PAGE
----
Last fall we survived “Srirachalypse” when the city of Irwindale issued an injunction shutting down the  Manufacturing plant for world famous “Sriracha Hot Chili Sauce.” Sriracha – the fastest growing condiment in the country, with sales last year exceeding $60 million – is familiar to you as a red sauce in the clear squeeze bottle with a distinctive green cap. News of a factory shutdown caused panic buying not unlike the chocolate bar frenzy from Roald Dahl’s Charlie and the Chocolate Factory. One report was that all store shelves were empty. A friend of mine said he rushed out and bought two cases. News reports from New York to Europe to Australia all reported on Sriracha’s possible demise. Cities from all over the Southwest called to entice the Sriracha factory to relocate.

The suit sought injunctive relief for the nuisance of jalapeño pepper smells as the peppers were being delivered from the fields of Ventura County and processed at the Irwindale plant. The injunction was granted four weeks after the peppers had all been harvested and the issue had long passed. According to news reports, the city and the company are working pro-actively in anticipation of the Fall 2014 crop to develop ways to mitigate the peppers’ scent.

We closely followed the issue because 30 acres of those peppers are grown on our family farm in Bardsdale, just south of Fillmore.

Before jalapeño peppers entered our lives as a cash crop, I thoughtlessly tossed around words like chili peppers, hot peppers and jalapeños like they all meant the same thing. But actually, saying “jalapeño” generically is like saying “lettuce.” Is it red leaf lettuce? Butter lettuce? Romaine? Same with jalapeños. There are actually dozens of different varieties of jalapeños. Jalapeños come from the genus Capsicum, species annuum. Deadly hot ghost peppers are from the species chinense. The world famous Tabasco sauce gets its peppers from the species frutescens. Species “annuum” includes most North and South American pepper varieties, ranging from mild bell peppers for your pizza, medium jalapeño peppers for your Sriracha and cayenne pepper for cooking. From the genus “capsicum” derives “capsaicin,” the active component in peppers that creates their heat. Capsaicin levels vary greatly between varieties.

The capsaicin levels, or the “heat,” is measured on a scale originally known as the mouthful “Scoville Organoleptic Test” scale. This Scoville scale was developed by Detroit pharmacist Wilbur Scoville to measure the heat of chilies. Pure capsaicin measures 16 million on the Scoville scale. Ghost peppers land around 1.5 million Scoville. Green peppers have so little capsaicin that they measure less than 100.

Jalapeño peppers generally vary on the Scoville scale from 2500 to 8000. Most mass production of commercially grown jalapeño, like those used for “Pace Picante” brand sauce, are specifically bred to be the most mild jalapeño possible. In order for the manufacturer to control and create their own tiers of “heat” – mild, medium, hot – they actually add an extraction of formulated capsaicin to achieve uniformity on their scale of production. By contrast, Sriracha is made from jalapeños grown purposefully to be on the higher end of the Scoville scale. No capsacin is added to Sriracha.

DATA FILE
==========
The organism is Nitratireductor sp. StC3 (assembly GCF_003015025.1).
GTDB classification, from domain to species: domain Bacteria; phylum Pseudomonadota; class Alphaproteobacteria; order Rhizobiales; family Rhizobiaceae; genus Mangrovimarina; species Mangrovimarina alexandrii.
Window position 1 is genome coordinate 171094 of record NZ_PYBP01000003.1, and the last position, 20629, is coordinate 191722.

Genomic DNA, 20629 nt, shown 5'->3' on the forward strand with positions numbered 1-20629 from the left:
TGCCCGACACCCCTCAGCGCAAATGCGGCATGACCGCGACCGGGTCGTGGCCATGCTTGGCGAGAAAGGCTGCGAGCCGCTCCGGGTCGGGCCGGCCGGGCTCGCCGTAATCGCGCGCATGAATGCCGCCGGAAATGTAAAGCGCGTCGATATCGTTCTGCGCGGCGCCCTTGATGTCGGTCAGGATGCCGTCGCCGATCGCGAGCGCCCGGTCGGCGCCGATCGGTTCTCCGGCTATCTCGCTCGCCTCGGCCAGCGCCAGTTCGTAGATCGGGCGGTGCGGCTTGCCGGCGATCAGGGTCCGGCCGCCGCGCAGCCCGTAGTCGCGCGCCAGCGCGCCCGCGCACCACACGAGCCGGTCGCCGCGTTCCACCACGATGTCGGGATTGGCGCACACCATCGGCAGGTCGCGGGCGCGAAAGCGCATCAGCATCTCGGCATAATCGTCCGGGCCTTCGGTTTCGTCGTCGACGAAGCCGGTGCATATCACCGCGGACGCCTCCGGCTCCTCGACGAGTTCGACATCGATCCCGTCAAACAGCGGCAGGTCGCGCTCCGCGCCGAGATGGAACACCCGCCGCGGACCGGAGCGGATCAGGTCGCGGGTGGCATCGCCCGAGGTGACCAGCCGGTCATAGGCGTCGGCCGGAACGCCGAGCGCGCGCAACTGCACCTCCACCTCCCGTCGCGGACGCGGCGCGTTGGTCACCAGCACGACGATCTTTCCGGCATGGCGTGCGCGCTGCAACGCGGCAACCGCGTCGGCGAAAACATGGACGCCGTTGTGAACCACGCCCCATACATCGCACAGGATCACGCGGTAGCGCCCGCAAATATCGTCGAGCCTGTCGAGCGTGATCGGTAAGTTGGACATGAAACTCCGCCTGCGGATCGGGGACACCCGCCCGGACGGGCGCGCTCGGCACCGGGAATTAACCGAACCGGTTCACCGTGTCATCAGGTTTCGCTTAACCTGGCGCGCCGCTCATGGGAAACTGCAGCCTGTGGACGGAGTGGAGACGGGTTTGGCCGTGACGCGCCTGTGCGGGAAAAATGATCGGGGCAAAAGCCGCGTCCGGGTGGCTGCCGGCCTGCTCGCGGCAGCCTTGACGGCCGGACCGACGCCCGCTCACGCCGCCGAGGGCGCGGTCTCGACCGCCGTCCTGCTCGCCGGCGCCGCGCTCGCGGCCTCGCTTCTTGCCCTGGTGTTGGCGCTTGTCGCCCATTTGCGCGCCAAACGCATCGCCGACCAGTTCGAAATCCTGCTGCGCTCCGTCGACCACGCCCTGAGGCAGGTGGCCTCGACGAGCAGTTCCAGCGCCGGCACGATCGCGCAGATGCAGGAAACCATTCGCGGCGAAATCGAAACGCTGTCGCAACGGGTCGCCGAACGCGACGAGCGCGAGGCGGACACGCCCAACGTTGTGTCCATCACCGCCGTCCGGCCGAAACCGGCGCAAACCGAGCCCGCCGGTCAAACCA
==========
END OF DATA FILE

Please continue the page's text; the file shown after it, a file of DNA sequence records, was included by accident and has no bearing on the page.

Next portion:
For planting, seedlings arrive at our 30 acres in huge six- by five-foot palettes with threeto four-inch baby pepper plants similar to the plastic containers in which one buys herbs; but these are tightly spaced, resembling a box of tightly-packed test tubes. The seedlings are loaded onto a modified tractor planting machine which dibbles the soil and inserts the seeding. Over 715,500 seedlings are planted in May or June and harvested in October or November, depending on the weather.

About two weeks before harvest, the plants are intentionally stressed. The leaves curl, the plant droops and laden fruit looks to be in peril. The purpose of the stress is to induce the plant to generate more capsenoids for the peppers to develop as much heat as possible.

The peppers are picked by a machine harvester which was modified from an Idaho potato harvester. It has long horizontal forks – envision a huge fork lift – which lift the entire plant up and out of the ground and shake it. The fruit then falls off onto a conveyor belt. The belt catches the peppers, which are immediately loaded into huge bins that move along the side of the moving harvester. The pulled-up pepper plant is dropped back onto the field. When the harvesting tractor comes back around after finishing the row, the forks pick up the plants laying on the ground again for another shaking and dropping of the peppers onto the conveyor belts leading up to the bin of harvested peppers. Hand crews follow to gather the remaining fruit. The fruit is then hauled to a mobile packing house on the field and hand-sorted on conveyor belts to cull the rots. Tons of peppers are then loaded onto semi-truck loads taken directly to the Irwindale  plant. Around 20 trucks per day deliver fresh peppers; there’s less than six hours from picking to packing.

During the week or so of harvest the air is rich and heady with pepper smells. A good harvest produces over a million pounds of these peppers from our ranch. People come by and breathe their scent in and marvel at the wonder of it all. The earth is then turned under, planted with a cover crop before it all begins again in the spring.

In addition to farming peppers, Laura Bartels practices law with the Fillmore firm of Taylor Scoles & Bartels.

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